In April 2018, NASA propelled the Transiting Exoplanet Survey Satellite (TESS). Its fundamental objective is to find Earth-sized planets and bigger “super-Earths” revolving nearby stars for further examinations.
A standout amongst the greatest instruments that will look at the atmosphere of a few planets that TESS finds will be NASA’s James Webb Space Telescope. Since watching little exoplanets with thin atmospheres like Earth will be challenging for Webb, astronomers will target easier, gas giant exoplanets first.
Jacob Bean of the University of Chicago, a co-principal investigator on the transiting exoplanet project said, “We have two main goals. The first is to get transiting exoplanet datasets from Webb to the astronomical community as soon as possible. The second is to do some great science so that astronomers and the public can see how powerful this observatory is.”
Natalie Batalha of NASA Ames Research Center, the project’s principal investigator said, “Our team’s goal is to provide critical knowledge and insights to the astronomical community that will help to catalyze exoplanet research and make the best use of Webb in the limited time we have available.”
Some of Webb’s first observations of gas giant exoplanets will be conducted through the Director’s Discretionary Early Release Science program. The transiting exoplanet project team at Webb’s science operations center is planning to conduct three different types of observations that will provide both new scientific knowledge and a better understanding of the performance of Webb’s science instruments.
At the point when a planet crosses before or travels, its host star, the star’s light is separated through the planet’s atmosphere. Molecules inside the climate retain certain wavelengths, or hues, of light. By part the star’s light into a rainbow range, astronomers can distinguish those segments of missing light and figure out what particles are in the planet’s climate.
For these observations, the scientists selected WASP-79b, a Jupiter-sized planet situated around 780 light-years from Earth. The group hopes to recognize and measure the plenitudes of water, carbon monoxide, and carbon dioxide in WASP-79b. It is expected that the Webb may additionally identify new atoms not yet observed in exoplanet environments.
Phase curve – A weather map
Planets that circle near their stars are more likely to end up being tidally locked. One side of the planet for all time faces the star while the opposite side faces away, similarly as one side of the Moon dependably faces the Earth.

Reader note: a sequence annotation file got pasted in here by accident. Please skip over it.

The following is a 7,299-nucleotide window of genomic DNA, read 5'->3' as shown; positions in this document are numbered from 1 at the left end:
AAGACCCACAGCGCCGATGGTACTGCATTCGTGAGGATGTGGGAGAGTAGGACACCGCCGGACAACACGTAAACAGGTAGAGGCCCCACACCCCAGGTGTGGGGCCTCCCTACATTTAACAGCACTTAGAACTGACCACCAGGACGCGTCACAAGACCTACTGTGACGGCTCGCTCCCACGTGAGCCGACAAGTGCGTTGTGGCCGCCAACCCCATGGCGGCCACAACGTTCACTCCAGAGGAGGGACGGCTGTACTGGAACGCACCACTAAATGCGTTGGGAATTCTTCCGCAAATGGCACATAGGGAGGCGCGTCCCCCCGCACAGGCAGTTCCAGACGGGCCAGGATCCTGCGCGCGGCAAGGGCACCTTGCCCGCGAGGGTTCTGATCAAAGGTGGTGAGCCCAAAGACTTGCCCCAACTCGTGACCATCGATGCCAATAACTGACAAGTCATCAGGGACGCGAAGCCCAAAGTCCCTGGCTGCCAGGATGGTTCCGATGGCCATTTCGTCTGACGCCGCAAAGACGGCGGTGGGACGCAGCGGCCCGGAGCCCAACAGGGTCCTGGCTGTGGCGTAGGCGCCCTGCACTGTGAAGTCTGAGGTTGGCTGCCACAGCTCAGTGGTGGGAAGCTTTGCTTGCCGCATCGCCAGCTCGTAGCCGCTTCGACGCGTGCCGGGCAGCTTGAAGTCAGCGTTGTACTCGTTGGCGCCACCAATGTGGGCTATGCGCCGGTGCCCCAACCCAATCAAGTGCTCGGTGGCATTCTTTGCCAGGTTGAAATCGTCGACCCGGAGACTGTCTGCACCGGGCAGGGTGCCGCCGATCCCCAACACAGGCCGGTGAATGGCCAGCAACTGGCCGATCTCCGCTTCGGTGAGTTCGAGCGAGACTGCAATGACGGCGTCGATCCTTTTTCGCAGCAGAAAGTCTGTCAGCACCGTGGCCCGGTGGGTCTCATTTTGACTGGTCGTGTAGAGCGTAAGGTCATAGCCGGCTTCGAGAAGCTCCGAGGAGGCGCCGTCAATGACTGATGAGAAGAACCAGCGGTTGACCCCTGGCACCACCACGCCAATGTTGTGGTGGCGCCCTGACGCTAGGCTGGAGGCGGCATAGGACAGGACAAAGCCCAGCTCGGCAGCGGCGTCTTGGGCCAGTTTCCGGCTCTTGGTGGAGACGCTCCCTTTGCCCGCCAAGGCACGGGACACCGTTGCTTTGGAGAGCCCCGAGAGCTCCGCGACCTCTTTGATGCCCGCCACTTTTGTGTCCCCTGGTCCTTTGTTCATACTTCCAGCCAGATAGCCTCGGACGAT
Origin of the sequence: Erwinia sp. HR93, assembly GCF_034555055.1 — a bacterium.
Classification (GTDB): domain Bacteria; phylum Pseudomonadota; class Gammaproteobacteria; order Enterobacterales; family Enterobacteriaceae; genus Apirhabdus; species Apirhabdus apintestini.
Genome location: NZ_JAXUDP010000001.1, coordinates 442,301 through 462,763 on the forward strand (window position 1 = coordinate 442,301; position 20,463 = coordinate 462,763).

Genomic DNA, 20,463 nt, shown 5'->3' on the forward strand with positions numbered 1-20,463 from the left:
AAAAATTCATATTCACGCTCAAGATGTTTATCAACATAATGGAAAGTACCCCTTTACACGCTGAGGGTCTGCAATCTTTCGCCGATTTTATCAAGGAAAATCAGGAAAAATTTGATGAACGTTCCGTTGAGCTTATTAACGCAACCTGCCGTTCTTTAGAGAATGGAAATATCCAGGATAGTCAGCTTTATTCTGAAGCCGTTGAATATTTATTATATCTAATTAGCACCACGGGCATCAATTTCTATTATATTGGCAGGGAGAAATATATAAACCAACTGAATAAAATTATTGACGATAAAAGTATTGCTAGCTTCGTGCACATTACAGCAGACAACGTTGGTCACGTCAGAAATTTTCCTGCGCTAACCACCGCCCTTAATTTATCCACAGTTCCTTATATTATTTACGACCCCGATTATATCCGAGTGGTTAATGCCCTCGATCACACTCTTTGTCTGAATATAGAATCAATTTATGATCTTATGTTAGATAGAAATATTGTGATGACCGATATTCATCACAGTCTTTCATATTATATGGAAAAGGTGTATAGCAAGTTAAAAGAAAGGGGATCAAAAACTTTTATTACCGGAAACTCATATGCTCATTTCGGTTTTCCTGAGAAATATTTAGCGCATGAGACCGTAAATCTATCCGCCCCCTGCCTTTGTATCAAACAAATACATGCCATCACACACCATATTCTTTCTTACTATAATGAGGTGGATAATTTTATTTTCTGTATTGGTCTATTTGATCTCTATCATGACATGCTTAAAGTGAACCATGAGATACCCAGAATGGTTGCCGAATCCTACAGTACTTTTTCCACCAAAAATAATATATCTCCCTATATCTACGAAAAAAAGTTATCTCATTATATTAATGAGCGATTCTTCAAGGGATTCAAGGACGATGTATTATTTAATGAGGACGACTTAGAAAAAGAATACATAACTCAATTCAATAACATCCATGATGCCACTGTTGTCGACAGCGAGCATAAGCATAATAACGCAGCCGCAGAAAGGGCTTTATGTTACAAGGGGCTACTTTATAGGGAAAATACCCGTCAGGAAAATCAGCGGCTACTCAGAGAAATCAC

At the point when the planet is in front of the star, we see its cooler rear. In any case, as it orbits the star, increasingly of the hot day-side comes into seeing.
Observing this whole circle, astronomers can watch those varieties (called a stage bend) and utilize the information to delineate planet’s temperature, mists, and science as an element of longitude.
Specifically, scientists will observe the phase curve of the “hot Jupiter” known as WASP-43b, which orbits its star in less than 20 hours. By looking at different wavelengths of light, they can sample the atmosphere to different depths and obtain a more complete picture of its structure.
Bean said, “We have already seen dramatic and unexpected variations for this planet with Hubble and Spitzer. With Webb, we will reveal these variations in significantly greater detail to understand the physical processes that are responsible.”
But the main challenge while observing an exoplanet is to face the star’s light. star’s light is much brighter, swamping the faint light of the planet.
For this, astronomers observed a transiting planet when it disappears behind the star, not when it crosses in front of the star.
By comparing the two measurements, one taken when both star and planet are visible, and the other when only the star is in view, astronomers can calculate how much light is coming from the planet alone.
This technique works best for very hot planets that glow brightly in infrared light. The team plans to study WASP-18b, a planet that is baked to a temperature of almost 4,800 degrees Fahrenheit (2,900 K). Among other questions, they hope to determine whether the planet’s stratosphere exists due to the presence of titanium oxide, vanadium oxide, or some other molecule.
Kevin Stevenson of the Space Telescope Science Institute, a co-principal investigator on the project said, “TESS should locate more than a dozen planets orbiting in the habitable zones of red dwarfs, a few of which might actually be habitable. We want to learn whether those planets have atmospheres and Webb will be the one to tell us. The results will go a long way towards answering the question of whether conditions favorable to life are common in our galaxy.”
Scientists also want to use the Webb to study potentially habitable planets, particularly planets orbiting red dwarf stars.